Meth maker sent to slammer

Cary Ashby • Jan 10, 2013 at 9:06 AM

Convicted methamphetamine manufacturer Jason E. Collier told the court he knows that buying a crucial ingredient in making the highly addictive illegal stimulant was wrong.

At the same hearing Tuesday, his attorney said his client's involvement was "minimal" and done "on behalf" of Collier's co-defendant, while essentially placing blame on the man's former live-in girlfriend and the mother of his son.

Collier, 34, of 8247 Ohio 61, Lot 3, Plymouth, was sentenced to 18 months in prison and fined $5,000 -- the mandatory minimum for illegally manufacturing methamphetamine. His driver's license also was suspended for six months.

"Mr. Woodruff hit the nail on the head," Huron County Common Pleas Judge Jim Conway said, referring to Huron County Assistant Prosecutor Richard Woodruff. "While we struggle with heroin (use) here, we don't want to do anything to encourage methamphetamine use."

Collier, in late November, pleaded guilty to a third-degree felony in exchange for the state dismissing a similar, second-degree felony.

Willard Police Detective Jeremy Draper led an investigation which lasted a little more than two weeks and involved METRICH, a 10-county drug task force. The probe resulted in the Feb. 13 arrests of Collier and his then-live-in girlfriend and co-defendant, Andrea D. Pruitt, 33.

Police and the Huron County Sheriff's Office used a search warrant at a mobile home Collier owned. Authorities called in a meth expert from METRICH, who determined the chemicals inside could be used to manufacture meth, but he later concluded they weren't in production.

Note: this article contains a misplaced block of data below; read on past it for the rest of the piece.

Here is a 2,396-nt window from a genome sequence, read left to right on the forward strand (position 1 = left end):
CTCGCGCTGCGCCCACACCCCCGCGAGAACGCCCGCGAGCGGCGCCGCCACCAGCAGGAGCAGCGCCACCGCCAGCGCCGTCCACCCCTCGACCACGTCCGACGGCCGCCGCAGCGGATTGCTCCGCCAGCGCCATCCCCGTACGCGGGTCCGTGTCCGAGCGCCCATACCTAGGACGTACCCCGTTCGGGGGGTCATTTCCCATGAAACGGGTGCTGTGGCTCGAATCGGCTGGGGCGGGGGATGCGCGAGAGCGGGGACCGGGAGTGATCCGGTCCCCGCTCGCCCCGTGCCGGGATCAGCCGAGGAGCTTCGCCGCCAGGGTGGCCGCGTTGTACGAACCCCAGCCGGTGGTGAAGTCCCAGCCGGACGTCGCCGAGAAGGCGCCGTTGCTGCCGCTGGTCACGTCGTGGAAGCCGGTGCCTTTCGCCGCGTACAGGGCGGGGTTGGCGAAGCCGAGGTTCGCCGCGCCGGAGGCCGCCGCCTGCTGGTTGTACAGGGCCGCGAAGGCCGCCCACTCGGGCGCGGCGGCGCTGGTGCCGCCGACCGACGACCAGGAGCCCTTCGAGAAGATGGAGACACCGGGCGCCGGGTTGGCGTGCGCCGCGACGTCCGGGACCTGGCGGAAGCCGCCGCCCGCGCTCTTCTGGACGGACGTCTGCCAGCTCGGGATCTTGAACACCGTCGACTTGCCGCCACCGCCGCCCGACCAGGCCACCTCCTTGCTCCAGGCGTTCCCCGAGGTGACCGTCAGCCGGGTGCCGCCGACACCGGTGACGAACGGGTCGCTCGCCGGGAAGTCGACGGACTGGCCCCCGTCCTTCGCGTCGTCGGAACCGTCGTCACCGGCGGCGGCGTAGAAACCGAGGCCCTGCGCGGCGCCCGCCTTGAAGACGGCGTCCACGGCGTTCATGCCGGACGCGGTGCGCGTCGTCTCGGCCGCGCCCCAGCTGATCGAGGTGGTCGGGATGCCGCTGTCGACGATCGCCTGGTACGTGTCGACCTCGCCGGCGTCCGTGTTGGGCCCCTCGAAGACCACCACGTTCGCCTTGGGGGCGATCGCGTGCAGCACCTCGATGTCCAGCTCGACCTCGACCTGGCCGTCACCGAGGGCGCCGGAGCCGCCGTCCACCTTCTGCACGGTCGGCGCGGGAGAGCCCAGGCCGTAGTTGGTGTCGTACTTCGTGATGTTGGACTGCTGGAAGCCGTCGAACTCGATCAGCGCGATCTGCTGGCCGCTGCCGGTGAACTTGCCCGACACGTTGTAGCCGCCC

Pruitt, in early May, pleaded guilty to attempted illegal manufacture of drugs. On June 29, she was ordered to complete the Christian-based Teen Challenge substance abuse program as part of her three years of intense probation.

"I believe she is in rehabilitation, drug treatment," Collier's defense attorney, Daniel Wightman, said Tuesday. "She had a very serious drug problem."

Collier and Pruitt lived together for many years.

"(My client) made several attempts to get her out of the environment he was in," Wightman said. "He wasn't using any drugs."

The couple eventually moved from South Carolina to Huron County.

Wightman said Collier, worried about their son, moved out of the mobile home he shared with Pruitt and moved in with his aunt and uncle. Collier's son now is living in South Carolina with Pruitt's mother.

"His major concern was the welfare of his son," Wightman said.

Between November 2011 and January 2012, Pruitt and Collier bought more than 9 grams of pseudoephedrine from about 12 pharmacies in Norwalk, Willard, Shelby and Mansfield. Pseudoephedrine is considered a crucial ingredient in making meth, a highly addictive illegal stimulant often cooked in homes with flammable components. According to the Ohio Revised Code, individuals are prohibited from buying more than 9 grams of pseudoephedrine within a period of 30 days.

"I am guilty of buying the pseudoephedrine for Andrea," said Collier in a brief comment Tuesday in which he said he knew what he did was wrong.

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